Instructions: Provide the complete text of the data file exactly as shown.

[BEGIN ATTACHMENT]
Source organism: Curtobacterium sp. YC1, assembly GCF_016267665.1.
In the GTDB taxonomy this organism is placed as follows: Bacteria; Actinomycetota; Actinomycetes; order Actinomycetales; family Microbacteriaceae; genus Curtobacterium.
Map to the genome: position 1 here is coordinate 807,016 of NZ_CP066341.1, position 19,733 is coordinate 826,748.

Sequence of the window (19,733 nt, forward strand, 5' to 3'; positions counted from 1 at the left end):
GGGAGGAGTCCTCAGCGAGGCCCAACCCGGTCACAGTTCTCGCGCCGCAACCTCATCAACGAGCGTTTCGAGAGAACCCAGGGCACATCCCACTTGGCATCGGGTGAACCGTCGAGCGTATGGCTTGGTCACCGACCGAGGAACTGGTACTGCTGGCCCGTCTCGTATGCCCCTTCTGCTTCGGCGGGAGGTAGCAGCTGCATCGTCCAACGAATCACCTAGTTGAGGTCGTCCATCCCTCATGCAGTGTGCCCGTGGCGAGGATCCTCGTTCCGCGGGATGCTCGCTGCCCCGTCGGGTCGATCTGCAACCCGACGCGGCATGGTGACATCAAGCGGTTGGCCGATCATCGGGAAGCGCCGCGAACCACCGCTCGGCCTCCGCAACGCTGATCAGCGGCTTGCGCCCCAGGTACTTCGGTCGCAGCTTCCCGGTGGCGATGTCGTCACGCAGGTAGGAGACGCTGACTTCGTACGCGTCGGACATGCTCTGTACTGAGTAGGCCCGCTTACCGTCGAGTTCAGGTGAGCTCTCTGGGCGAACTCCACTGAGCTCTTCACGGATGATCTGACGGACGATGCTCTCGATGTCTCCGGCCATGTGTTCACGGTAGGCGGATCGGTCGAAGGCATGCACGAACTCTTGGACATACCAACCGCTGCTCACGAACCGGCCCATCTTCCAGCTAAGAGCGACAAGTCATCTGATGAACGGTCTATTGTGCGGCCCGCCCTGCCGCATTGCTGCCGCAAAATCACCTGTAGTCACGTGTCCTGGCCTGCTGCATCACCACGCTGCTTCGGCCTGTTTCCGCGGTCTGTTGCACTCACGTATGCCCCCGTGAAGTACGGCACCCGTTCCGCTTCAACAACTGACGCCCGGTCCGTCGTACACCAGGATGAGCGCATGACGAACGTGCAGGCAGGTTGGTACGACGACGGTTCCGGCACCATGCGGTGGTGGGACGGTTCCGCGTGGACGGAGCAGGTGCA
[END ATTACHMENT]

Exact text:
Source organism: Curtobacterium sp. YC1, assembly GCF_016267665.1.
In the GTDB taxonomy this organism is placed as follows: Bacteria; Actinomycetota; Actinomycetes; order Actinomycetales; family Microbacteriaceae; genus Curtobacterium.
Map to the genome: position 1 here is coordinate 807,016 of NZ_CP066341.1, position 19,733 is coordinate 826,748.

Sequence of the window (19,733 nt, forward strand, 5' to 3'; positions counted from 1 at the left end):
GGGAGGAGTCCTCAGCGAGGCCCAACCCGGTCACAGTTCTCGCGCCGCAACCTCATCAACGAGCGTTTCGAGAGAACCCAGGGCACATCCCACTTGGCATCGGGTGAACCGTCGAGCGTATGGCTTGGTCACCGACCGAGGAACTGGTACTGCTGGCCCGTCTCGTATGCCCCTTCTGCTTCGGCGGGAGGTAGCAGCTGCATCGTCCAACGAATCACCTAGTTGAGGTCGTCCATCCCTCATGCAGTGTGCCCGTGGCGAGGATCCTCGTTCCGCGGGATGCTCGCTGCCCCGTCGGGTCGATCTGCAACCCGACGCGGCATGGTGACATCAAGCGGTTGGCCGATCATCGGGAAGCGCCGCGAACCACCGCTCGGCCTCCGCAACGCTGATCAGCGGCTTGCGCCCCAGGTACTTCGGTCGCAGCTTCCCGGTGGCGATGTCGTCACGCAGGTAGGAGACGCTGACTTCGTACGCGTCGGACATGCTCTGTACTGAGTAGGCCCGCTTACCGTCGAGTTCAGGTGAGCTCTCTGGGCGAACTCCACTGAGCTCTTCACGGATGATCTGACGGACGATGCTCTCGATGTCTCCGGCCATGTGTTCACGGTAGGCGGATCGGTCGAAGGCATGCACGAACTCTTGGACATACCAACCGCTGCTCACGAACCGGCCCATCTTCCAGCTAAGAGCGACAAGTCATCTGATGAACGGTCTATTGTGCGGCCCGCCCTGCCGCATTGCTGCCGCAAAATCACCTGTAGTCACGTGTCCTGGCCTGCTGCATCACCACGCTGCTTCGGCCTGTTTCCGCGGTCTGTTGCACTCACGTATGCCCCCGTGAAGTACGGCACCCGTTCCGCTTCAACAACTGACGCCCGGTCCGTCGTACACCAGGATGAGCGCATGACGAACGTGCAGGCAGGTTGGTACGACGACGGTTCCGGCACCATGCGGTGGTGGGACGGTTCCGCGTGGACGGAGCAGGTGCA